Improve Your Event Horse’s Adjustability

Adjustability to go from a ground-covering gallop to a shortened canter is one of the most important skills an event horse uses to tackle a technical course. With tighter turns and tougher questions, horses are continually asked to alter their stride, speed, and pace. “I feel like cross-country or show jumping these days is all about adjustability,” says trainer and three-star eventer Eliza Farren as she covers two exercises to practice adjustability at home. “It is a good idea to make horses have to stretch out their stride and then have to come back and be rideable and adjustable to do the accuracy questions.”

Add and Subtract

Start off by setting a line with two jumps between five and six strides apart (about 75′) to a one stride (around 24′). The in-between distance of the first two fences gives riders the option to take the line in five or six strides. Once your horse is in a forward rhythm—Farren suggests jumping single fences to warm up and get your horse in front of your leg—ride the line in six strides the first time through. “I like to do the six strides down to the one first and add the stride, not take away the stride,” says Farren, explaining that subtracting the stride first would encourage an already forward horse to accelerate more. “Most event horses know the game and are already forward, so I like adding before I take away.”

After successfully riding the line with the add stride, repeat the exercise, this time executing it in five strides, and then one last time in six strides. If your horse isn’t moving forward, Farren advises doing the exercise in a five, then six, then five again to encourage them to move forward and extend their stride. “After, I’ll reverse the exercise and do the one stride to the six and then come back around to do the five,” explains Farren. “Then I’d definitely come back and see that you can do the six again after you do the five so that they can do both well and carefully.”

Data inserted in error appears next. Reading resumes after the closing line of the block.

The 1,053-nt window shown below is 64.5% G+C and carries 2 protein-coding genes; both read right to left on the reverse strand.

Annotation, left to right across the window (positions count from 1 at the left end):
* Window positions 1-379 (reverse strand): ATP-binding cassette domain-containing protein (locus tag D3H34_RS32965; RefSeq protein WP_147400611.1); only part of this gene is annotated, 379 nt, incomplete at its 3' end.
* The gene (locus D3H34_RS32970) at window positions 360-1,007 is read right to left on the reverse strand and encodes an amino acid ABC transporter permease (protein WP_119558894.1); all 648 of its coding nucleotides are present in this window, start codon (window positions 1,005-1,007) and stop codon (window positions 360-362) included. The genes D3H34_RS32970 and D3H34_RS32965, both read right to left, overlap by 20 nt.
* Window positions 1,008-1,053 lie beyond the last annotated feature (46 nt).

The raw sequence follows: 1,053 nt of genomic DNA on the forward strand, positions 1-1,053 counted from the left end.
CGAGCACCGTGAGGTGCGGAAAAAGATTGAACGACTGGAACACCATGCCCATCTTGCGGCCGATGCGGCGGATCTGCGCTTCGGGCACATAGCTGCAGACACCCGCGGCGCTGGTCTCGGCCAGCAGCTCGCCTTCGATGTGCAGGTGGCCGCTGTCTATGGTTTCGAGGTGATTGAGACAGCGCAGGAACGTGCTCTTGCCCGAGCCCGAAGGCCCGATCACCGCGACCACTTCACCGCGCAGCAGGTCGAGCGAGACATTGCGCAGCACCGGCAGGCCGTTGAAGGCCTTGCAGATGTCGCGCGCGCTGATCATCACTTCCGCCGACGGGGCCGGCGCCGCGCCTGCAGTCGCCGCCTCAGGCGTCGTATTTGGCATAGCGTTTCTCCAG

In addition to focusing on committing to your number of strides within the line, Farren stresses the importance of keeping your horse straight to achieve the correct striding. “Stay super straight—really make sure your horse stays straight within their adjustability. You don’t want to lose the straightness when you lengthen or shorten. Because then you’re not on your line and you’re not riding that distance properly.”

 

Turn and Don’t Burn

The second exercise, an oxer on a bending line to a skinny, focuses on the rider’s ability to alter her horse’s pace within a line. The first fence is a galloping fence while the skinny requires the horse to collect on the landing and through the turn in order to not miss the fence.

“You want to think ‘cross-country’ even though you are in the show jumping ring. Think of your first fence as being your gallop fence and then being able to bend the line with your outside rein and leg and being careful, staying tall, and slowing with your body to jump that skinny,” advises Farren.

As with the first exercise, the striding between the two fences is relative. “You can play around with whether you want to add or subtract a stride, but I mainly work on their adjustability and their shape,” says Farren. “Make sure that they gallop and then come back, stay straight between your reins and your legs, then make the turn and be careful and balanced for the skinny. If you’re not, they’re either going to run by it or crash through it—either is not really good.”

As Farren noted, if you don’t execute the turn properly after the first fence, you’ll be headed to the wrong corner of the arena or running into the skinny. She suggests leaving the landing side of the first fence open and free of jumps, so the rider has to be sure to ride off the outside aids to make the turn. “The exercise is hard because the horses jump the first fence and they think ‘straight, open space,’ so you have to really be careful that you don’t yank on that inside rein and then lose your horse out the shoulder,” she explains. “It is super obvious if you forget to ride the turn, and I love this exercise for that reason.”

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